1. Arts & Entertainment

Community gardens grow so much more than vegetables

Kids celebrate the children’s garden bed at Tampa Heights Community Garden. It’s important to have some giving component in your community garden, organizers say. Helping children learn the joy of planting qualifies.
Published Oct. 30, 2013

Planting one bloom en masse makes for a dramatic garden display, but it requires tremendous self-discipline, at least for me.

I fall in love with new plants almost daily, so I've got a crazy quilt of yellows, purples and oranges, natives and non-natives, conservative types, liberal self sowers and progressive edibles.

It's much easier for people to congregate in homogenous drifts. We tend to like those who think like us and steer clear of those who don't. We plant ourselves on one side of the line or the other, be it Obamacare, gun laws or immigration.

If we were flowers, we'd look like acres of lavender abutting acres of sunflowers; big visual impact, but unhealthy in the long run.

"Monocultures are bad because disease can run rapidly through the crop," says longtime Tampa agriculture instructor Allen Boatman.

"One disease, one species or variety, can result in many deaths. Think Irish Potato Famine."

There's nothing singular about community gardens — or gardeners.

"We have young and old, rich and poor, black and white and everything in between," says Temple Terrace Community Gardens founding president Elizabeth Leib of the group's 50 or so members. "We see people helping other people, strangers, all the time. They see someone who's overwhelmed, and they just step up to help.

"People form relationships around, 'What are you growing?' In a country with so many big issues dividing us, it's good to have a conversation about a plant."

That's one of the inspirations for Community Gardens 101, a free workshop from 9 a.m. to noon Saturday at the Pasco County Cooperative Extension, Pasco County Fairgrounds, 36702 State Road 52, Dade City. The morning will be packed with information, refreshments and giveaways. Topics range from garden management and insurance to seed-saving and strategic shade.

Anyone can participate, but take note: The registration deadline is Friday (Nov. 1)! To sign up, contact Michael Sherman, Dade City's community development director, at or (352) 523-5048.

Dade City instigated this event; Zephyrhills, both cities' chambers of commerce, and the Pasco Extension banded together to make it happen.

Community gardens are taking off in Pasco. Just this year, New Port Richey and Zephyrhills approved ordinances to encourage them.

In Hillsborough, Tampa approved its ordinance in 2011 and Temple Terrace is working on one. Pinellas has seven city and county ordinances.

Dade City is on track to allow community gardens in parks and other city-owned properties by the end of the year. Its plan calls for permits to cost nothing. Instead, garden organizers must promise to give back to the community, whether through education, providing food to shelters, a kids' garden — something.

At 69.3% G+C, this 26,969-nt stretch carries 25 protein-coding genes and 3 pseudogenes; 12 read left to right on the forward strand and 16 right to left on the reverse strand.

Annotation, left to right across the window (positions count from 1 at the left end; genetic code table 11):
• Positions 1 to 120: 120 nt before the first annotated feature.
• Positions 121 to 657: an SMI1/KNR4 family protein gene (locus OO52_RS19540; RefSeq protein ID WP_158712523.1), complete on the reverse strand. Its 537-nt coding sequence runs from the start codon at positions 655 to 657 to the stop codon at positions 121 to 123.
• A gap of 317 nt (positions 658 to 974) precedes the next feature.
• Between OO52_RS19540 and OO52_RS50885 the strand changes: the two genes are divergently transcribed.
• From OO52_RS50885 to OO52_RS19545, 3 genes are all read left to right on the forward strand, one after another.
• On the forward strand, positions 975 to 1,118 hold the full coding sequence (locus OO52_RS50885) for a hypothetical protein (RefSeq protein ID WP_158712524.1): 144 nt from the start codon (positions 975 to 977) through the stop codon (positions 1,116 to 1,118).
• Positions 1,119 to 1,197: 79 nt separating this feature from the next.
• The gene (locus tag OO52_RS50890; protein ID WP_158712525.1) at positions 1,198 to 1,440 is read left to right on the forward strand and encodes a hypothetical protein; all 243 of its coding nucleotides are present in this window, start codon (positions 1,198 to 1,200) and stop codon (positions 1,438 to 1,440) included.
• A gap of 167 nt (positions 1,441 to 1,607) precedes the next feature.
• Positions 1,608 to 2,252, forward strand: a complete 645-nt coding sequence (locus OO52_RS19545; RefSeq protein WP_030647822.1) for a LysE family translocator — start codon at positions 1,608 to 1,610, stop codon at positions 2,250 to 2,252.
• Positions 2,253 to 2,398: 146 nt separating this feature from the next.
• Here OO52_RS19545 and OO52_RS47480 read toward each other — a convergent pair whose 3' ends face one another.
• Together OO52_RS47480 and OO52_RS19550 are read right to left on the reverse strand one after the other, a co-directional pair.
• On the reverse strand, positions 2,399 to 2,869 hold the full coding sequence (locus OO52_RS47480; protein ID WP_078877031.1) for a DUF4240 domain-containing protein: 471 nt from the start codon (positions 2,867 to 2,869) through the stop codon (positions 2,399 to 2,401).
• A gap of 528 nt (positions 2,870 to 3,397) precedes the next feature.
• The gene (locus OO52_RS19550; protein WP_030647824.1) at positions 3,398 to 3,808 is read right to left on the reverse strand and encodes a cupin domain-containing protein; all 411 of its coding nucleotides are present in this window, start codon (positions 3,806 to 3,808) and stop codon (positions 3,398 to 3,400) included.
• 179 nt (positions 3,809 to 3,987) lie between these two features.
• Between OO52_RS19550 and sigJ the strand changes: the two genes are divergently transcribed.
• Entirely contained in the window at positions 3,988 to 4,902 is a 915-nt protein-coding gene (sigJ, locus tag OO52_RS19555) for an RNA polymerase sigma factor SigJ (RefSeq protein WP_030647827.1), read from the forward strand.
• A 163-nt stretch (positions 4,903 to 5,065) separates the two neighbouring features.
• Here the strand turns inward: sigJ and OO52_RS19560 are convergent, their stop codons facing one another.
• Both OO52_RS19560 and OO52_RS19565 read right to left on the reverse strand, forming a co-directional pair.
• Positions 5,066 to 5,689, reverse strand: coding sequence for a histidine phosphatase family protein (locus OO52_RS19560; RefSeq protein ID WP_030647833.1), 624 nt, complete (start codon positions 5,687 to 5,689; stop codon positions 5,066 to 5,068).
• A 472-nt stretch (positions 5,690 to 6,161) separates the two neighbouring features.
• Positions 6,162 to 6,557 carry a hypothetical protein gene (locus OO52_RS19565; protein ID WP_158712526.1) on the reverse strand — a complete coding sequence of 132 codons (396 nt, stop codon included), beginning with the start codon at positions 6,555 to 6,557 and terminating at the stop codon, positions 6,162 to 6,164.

Why would this bucolic little city of 6,510 people, most of whom have room to grow veggies in their own yards, want community gardens?

"The difference between individual gardens and community gardens is the sharing," says urban planner Tammy Vrana, who helped New Port Richey and Zephyrhills develop their ordinances and is now helping Dade City.

"It's a community versus a solitary venture," she says. "People learn from each other; you have novices working alongside master gardeners. It's an opportunity for community building."

Which is what residents of Dade City wanted. During a neighborhood planning survey more than a year ago, they were asked, What will make our community better? Many answered, "Community gardens."

That's what got the ball rolling, Michael says.

It's not easy to make a community garden work, say local organizers. People get excited, then lose interest. You've got to have a convenient water source, volunteers to create the beds, publicity to generate interest.

But the payoffs are huge.

"We don't know what folks are going through," says Kitty Wallace, coordinator of the 2-year-old Tampa Heights Community Garden. "We see them in the garden tending their plants, say, 'Hi, how's it going?' But we really don't know.

"One of our gardeners shared that the garden had really helped her keep her sanity this year as she and her family were dealing with her child's health crisis. I don't think anyone had any idea how valuable those moments in the garden were to her."

Reach Penny Carnathan at Find more local garden stories on her blog, www.digginfladirt; join the chat on Facebook at Diggin Florida Dirt, or follow her on Twitter, @DigginPenny.


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